By Tony Bandy
Looking for information about a family member who passed away while serving in a conflict can certainly present unique challenges for the family history researcher. In addition to the sense of loss that comes with knowing your family member’s life ended too soon, the act of finding the true story of their service can be daunting task, especially if the loved one’s remains were never returned to the United States.
So, how do you take those first steps when trying to unearth information about one of your ancestors who lived and died during wartime? While government information from organizations like the Veterans Administration are often the first places we think to look, there are other resources that may be just as useful in your search.
The American Battle Monuments Commission is one such resource. With online reports, extensive search options on over 218,000 personnel, maps and lists of various military cemeteries, it’s certainly worth investigating.
Established as an act of Congress in 1923, following the cessation of hostilities from World War One, the American Battle Monuments Commission (ABMC) is a separate agency of the federal government responsible for maintaining military cemeteries and records of burials.
The ABMC provides extensive online access to digital burial records and other service related details – making for a quick and effective tool for gathering more information about your ancestors who may have died in the line of duty and who were not returned to the US for burial.
From the ABMC:
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This register includes the records for those buried and memorialized at our World War I and World War II overseas, military cemeteries, along with those names on the Walls of the Missing at the East Coast Memorial, West Coast Memorial, and Honolulu Memorial. Burial information can also be found for those interred at Corozal American Cemetery and Mexico City National Cemetery. This register does not include individuals who died overseas in World War I or World War II and were repatriated to the United States for burial.
Some burial records for the Korean and Vietnam Wars and other conflicts are also included.
For information and details on an individual, searching the online indexes is the best method. From the home page, use the box on the right-hand side of the screen to do a quick search using only a surname OR select the red ‘Search ABMC Burials’ button to start a more advanced search and include details like service serial number, date of death, attached unit or even branch of service:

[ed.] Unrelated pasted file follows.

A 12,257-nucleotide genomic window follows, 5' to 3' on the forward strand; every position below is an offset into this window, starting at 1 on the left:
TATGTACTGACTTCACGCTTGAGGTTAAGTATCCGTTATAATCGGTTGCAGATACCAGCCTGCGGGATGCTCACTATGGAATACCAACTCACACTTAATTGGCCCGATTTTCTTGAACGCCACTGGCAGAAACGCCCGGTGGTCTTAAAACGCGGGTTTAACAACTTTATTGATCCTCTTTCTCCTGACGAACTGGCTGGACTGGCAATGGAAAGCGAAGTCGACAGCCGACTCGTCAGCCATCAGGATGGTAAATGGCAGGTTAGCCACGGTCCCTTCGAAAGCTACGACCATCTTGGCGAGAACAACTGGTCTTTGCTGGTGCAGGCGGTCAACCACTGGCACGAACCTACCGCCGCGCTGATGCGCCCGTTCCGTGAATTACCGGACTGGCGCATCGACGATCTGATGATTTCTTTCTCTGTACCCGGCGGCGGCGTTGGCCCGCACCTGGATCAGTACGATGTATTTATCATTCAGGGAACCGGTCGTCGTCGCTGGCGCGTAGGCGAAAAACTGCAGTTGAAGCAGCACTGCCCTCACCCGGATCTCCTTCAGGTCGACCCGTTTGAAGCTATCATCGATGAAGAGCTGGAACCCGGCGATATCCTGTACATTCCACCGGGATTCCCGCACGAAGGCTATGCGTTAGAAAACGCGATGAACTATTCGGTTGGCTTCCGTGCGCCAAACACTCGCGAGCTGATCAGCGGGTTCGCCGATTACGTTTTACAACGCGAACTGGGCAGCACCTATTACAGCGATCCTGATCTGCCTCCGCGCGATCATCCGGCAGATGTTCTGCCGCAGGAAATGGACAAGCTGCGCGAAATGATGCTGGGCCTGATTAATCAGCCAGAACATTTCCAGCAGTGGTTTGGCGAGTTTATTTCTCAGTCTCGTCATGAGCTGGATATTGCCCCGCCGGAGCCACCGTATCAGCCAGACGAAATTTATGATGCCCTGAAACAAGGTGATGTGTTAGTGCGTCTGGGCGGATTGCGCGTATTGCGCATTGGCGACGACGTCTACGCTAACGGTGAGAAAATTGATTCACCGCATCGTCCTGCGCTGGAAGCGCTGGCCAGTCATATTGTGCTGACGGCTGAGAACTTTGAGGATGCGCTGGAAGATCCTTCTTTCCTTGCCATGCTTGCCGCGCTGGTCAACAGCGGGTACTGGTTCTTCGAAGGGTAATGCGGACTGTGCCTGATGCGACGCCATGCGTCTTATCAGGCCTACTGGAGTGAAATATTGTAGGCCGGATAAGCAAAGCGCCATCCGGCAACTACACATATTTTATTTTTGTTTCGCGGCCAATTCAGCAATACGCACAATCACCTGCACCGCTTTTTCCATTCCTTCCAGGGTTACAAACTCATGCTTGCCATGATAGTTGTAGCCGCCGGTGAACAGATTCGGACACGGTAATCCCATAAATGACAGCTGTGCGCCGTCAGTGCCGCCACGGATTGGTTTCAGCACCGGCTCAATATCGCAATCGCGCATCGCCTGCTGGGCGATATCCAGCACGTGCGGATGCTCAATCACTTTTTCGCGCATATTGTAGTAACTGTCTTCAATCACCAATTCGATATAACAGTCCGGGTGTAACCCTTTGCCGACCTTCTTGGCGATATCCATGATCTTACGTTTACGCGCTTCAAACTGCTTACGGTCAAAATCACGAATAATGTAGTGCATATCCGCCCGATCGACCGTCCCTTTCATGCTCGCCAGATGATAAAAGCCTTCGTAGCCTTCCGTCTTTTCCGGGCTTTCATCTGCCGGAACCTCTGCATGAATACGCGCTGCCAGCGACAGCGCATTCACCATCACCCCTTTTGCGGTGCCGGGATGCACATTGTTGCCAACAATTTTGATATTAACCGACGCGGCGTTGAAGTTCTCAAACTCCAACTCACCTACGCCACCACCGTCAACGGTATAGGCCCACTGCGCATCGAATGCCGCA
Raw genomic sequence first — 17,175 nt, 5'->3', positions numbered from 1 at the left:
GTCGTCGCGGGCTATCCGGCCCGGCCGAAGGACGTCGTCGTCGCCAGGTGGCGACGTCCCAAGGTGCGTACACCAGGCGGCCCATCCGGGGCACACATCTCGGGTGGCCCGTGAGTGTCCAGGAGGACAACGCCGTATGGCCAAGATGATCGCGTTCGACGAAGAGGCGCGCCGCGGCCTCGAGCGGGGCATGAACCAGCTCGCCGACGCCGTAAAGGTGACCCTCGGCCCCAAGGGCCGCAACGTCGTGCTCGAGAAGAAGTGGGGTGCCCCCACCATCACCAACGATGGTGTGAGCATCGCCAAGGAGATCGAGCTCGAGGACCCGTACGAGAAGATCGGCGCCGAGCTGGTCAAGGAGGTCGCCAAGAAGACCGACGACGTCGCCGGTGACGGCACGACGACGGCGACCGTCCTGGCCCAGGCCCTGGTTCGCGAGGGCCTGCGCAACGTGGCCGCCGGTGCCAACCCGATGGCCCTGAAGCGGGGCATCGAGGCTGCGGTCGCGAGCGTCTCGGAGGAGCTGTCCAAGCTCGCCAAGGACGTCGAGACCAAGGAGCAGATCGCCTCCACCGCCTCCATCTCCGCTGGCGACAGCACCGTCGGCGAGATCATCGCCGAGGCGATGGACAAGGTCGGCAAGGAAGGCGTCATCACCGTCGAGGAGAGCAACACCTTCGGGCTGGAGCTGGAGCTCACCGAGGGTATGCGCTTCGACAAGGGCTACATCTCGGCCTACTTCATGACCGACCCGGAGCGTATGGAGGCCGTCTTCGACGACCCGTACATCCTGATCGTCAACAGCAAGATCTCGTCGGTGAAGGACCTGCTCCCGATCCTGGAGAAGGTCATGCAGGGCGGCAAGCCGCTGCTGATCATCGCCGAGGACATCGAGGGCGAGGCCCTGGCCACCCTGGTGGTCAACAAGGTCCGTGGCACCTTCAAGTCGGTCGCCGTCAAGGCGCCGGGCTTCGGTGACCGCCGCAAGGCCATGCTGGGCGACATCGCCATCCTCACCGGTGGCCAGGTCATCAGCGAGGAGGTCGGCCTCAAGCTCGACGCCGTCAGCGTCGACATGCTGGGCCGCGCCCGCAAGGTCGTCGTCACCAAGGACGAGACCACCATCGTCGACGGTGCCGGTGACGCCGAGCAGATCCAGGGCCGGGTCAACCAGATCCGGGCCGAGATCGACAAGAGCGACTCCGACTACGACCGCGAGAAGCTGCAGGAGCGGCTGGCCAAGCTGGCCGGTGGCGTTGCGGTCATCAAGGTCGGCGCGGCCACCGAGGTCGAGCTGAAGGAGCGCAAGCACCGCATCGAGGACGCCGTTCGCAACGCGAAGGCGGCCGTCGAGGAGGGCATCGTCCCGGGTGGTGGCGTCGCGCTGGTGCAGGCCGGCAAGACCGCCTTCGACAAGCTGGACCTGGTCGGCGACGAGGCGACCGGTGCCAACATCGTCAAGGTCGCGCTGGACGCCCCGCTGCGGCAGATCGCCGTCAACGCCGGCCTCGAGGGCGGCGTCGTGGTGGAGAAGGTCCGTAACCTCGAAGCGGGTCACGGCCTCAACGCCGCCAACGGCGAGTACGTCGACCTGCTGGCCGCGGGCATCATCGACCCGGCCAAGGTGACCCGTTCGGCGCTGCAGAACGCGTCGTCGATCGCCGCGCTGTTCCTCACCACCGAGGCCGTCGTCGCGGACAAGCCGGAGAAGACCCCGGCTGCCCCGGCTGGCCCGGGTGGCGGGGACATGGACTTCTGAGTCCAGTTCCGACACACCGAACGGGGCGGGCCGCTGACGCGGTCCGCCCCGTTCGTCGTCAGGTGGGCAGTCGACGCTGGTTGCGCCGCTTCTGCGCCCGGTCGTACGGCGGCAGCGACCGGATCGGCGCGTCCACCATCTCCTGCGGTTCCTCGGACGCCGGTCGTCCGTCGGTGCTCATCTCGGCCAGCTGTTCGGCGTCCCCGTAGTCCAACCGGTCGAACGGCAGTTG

Once you hit search, results are returned in sort-able, alphabetical order. From here you can view individual records or download the entire list of results for easy importation into a spreadsheet or plain text editor.
The ability to download the entire list can be a nice feature, especially if you are looking for more than one family members who may have served.
Once you have found your ancestor’s information, related details are offered such as date of death, burial location, awards, and other individual facts. You will also find options to print out a formatted certificate with elements of the individual’s records. This can be handy if you are maintaining a family notebook or family tree with multimedia elements.
The American Battle Monuments Commissions site also features background information on their physical locations (choose the Cemeteries & Memorials link). The ABM has several physical locations ranging from the Aisle-Marne American Cemetery in France, Flanders Field American Cemetery, the Midway Memorial Marker, the Sommepy American Monument and many others. You can filter by country or map to quickly drill down to the information you need, or consult the A-Z options listed on the page. The map option is a quick way to use this feature – with built-in location information, images, and in many cases historical information such as booklets and more.
Within the ABMC’s site you can also find extensive details on conflicts themselves – including oral histories, background information, images/multimedia, etc. This feature can be effective in fleshing out the details of a family member’s service at a particular location or within a certain unit.
The subject of our ancestors in wartime is never an easy thing for family researcher’s to tackle. However, by using the tools available from the American Battle Monuments Commission you just might find a clear path to get started on your journey.
Freelance writer, family researcher, and librarian/historian, Tony Bandy can be found at Adventures in History.
Image at top: Battery A of the 452nd AAA Battalion, November 9, 1944. Members of an artillery unit stand by and check their equipment while the convoy takes a break. Photograph shows African American artillery troops on march in Belgium. Library of Congress via Wikipedia
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